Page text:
History Of Incense Hidden In Blurred Past
As the aromatic smoke rises from a smoldering stick or cone, it is filling the air with it essence much as it has done for thousands of years. Although dating the origins of the history of incense is often non-specific, there is mention of its use dating back 5,000 BC. Additionally, there is mention of the main ingredients in many types of incense in the Bible, frankincense and myrrh, almost exclusive to Somalia.
While the history of incense remains a blur, its original use most likely included the masking of unpleasant smells. Often used at funerals to cover the odor of decay or in rooms where a large number of people gathered prior to the use of personal deodorant. It was also used to ward off evil spirits in some civilizations and its use was not limited to only one country or one religion. There are those who used incense simply because the liked the smell.
Incense is made by using a base of either bamboo or another type of soft wood with powdered aromatic inclusions and essential oils from plants. Throughout the history of incense, it was also used for medicinal purposes by some cultures, which dictated the type of essential oils used in it making.
Incense Production Takes Time And Skill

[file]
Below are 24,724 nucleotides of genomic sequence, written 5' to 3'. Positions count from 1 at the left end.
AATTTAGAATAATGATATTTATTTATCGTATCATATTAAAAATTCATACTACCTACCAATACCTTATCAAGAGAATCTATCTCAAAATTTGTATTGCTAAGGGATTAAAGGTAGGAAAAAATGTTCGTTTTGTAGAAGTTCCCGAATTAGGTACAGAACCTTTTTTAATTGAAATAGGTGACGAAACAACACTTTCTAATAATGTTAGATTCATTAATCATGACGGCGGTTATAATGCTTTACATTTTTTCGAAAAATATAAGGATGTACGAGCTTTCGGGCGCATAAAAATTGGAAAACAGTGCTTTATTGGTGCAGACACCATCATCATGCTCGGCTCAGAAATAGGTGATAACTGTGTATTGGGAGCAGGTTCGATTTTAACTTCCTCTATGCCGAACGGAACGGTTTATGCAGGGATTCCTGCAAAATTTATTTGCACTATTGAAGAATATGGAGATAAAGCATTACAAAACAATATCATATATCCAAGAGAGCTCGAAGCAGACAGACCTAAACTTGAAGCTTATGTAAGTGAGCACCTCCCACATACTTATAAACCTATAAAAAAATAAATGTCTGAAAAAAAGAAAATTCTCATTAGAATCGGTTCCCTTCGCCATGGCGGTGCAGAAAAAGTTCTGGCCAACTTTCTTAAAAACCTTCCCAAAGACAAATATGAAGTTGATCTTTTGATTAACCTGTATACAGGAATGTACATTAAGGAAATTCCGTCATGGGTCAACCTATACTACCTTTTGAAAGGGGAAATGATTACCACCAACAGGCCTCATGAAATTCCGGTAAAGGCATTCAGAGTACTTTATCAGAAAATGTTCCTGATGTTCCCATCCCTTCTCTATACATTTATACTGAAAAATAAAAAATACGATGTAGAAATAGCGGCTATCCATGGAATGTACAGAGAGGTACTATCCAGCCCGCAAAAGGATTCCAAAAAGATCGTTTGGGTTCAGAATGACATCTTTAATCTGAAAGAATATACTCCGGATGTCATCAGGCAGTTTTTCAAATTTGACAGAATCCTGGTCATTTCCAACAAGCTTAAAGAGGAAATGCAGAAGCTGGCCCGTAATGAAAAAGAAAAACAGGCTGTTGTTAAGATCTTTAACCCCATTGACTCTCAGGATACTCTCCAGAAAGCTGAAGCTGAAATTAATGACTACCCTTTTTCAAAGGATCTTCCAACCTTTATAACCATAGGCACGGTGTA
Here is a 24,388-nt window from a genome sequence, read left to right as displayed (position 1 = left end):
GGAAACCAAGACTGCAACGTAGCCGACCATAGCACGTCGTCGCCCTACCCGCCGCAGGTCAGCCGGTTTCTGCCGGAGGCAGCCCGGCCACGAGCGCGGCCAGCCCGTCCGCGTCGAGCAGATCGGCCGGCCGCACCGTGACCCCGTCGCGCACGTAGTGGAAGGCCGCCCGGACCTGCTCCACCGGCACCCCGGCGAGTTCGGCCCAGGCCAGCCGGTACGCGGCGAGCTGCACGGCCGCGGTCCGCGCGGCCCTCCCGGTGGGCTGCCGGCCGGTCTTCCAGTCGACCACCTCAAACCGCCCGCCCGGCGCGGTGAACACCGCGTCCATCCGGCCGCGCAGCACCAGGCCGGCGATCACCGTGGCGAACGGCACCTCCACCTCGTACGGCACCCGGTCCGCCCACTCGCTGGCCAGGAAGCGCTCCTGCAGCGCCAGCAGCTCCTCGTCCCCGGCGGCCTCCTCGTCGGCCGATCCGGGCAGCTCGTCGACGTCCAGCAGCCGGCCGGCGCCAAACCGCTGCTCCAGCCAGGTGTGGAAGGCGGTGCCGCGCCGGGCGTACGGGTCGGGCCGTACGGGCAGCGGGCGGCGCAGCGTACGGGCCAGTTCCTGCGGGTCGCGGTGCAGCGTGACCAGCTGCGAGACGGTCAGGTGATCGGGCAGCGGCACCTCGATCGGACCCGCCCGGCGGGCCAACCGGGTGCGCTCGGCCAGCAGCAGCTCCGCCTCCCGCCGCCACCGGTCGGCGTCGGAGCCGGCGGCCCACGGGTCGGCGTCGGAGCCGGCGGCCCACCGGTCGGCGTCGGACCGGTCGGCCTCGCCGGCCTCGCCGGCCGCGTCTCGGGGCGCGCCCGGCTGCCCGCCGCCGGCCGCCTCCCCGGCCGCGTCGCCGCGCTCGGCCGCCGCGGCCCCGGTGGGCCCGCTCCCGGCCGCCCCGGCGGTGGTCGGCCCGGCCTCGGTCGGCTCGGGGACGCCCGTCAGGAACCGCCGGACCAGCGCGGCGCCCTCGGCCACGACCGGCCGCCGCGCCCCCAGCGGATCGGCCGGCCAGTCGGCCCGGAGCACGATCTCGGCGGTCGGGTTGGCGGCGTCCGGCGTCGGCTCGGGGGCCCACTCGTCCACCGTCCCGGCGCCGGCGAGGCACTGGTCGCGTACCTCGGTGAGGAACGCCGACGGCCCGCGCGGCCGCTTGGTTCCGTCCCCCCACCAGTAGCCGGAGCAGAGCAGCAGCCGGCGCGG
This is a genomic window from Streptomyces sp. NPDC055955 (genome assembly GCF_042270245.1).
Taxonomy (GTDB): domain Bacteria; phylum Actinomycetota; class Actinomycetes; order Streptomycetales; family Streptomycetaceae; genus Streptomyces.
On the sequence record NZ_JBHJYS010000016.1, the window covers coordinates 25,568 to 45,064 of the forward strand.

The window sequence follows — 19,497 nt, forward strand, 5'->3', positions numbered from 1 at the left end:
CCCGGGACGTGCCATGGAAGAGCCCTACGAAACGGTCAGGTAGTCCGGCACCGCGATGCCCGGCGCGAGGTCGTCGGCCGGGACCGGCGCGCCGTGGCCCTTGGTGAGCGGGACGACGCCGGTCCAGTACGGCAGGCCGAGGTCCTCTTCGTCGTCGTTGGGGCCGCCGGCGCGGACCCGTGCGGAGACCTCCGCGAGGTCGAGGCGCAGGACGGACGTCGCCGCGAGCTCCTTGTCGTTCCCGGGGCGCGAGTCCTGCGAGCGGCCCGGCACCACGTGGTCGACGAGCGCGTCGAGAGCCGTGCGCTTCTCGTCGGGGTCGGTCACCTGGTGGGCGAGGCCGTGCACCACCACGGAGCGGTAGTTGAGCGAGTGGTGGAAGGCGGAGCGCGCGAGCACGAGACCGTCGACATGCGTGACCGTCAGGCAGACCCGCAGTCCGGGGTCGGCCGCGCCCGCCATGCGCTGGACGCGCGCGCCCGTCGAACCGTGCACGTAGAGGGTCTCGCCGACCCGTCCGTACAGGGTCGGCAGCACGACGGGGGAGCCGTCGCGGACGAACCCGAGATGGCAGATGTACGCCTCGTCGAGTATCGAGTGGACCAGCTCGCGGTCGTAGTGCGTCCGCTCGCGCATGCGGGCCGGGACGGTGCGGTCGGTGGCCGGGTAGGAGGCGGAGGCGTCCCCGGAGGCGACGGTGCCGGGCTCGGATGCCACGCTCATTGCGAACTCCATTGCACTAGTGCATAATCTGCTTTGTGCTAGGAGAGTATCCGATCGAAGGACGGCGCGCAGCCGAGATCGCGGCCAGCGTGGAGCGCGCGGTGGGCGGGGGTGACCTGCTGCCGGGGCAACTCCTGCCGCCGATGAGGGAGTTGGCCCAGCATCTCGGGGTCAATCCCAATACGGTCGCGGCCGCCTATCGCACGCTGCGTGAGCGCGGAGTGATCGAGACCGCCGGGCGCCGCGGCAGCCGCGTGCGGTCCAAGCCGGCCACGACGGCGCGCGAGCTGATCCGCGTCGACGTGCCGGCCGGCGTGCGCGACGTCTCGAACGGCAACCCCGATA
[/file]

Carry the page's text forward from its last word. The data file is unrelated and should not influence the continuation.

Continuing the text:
In the early days of the history of incense making it was considered a work of art and a skill that requires the knowledge of not only the types of ingredients to be used, but also in what proportion. The aromatic ingredients and base mixture had to be exact to insure it would continue to smolder once the flames were fanned out and the mixture was evenly distributed. This would insure the effects of the incense were consistent throughout the burning process.
Over the history of incense production processes and new technologies have changed the manufacturing process and the use of chemicals in place of essential oils began when they were developed for the perfume industry. Additionally, there are some scents for which essential oils are not available and the use of artificial chemicals is necessary, such as watermelon, lily of the valley and cannabis.
Throughout the history of incense two main types have evolved, the direct burning incense, which is lit and allowed to smolder until it is finished and non-burning incense, which involves placing a piece of the raw material used in the scent on top of a burning medium, such as charcoal, allowed to smolder with the medium.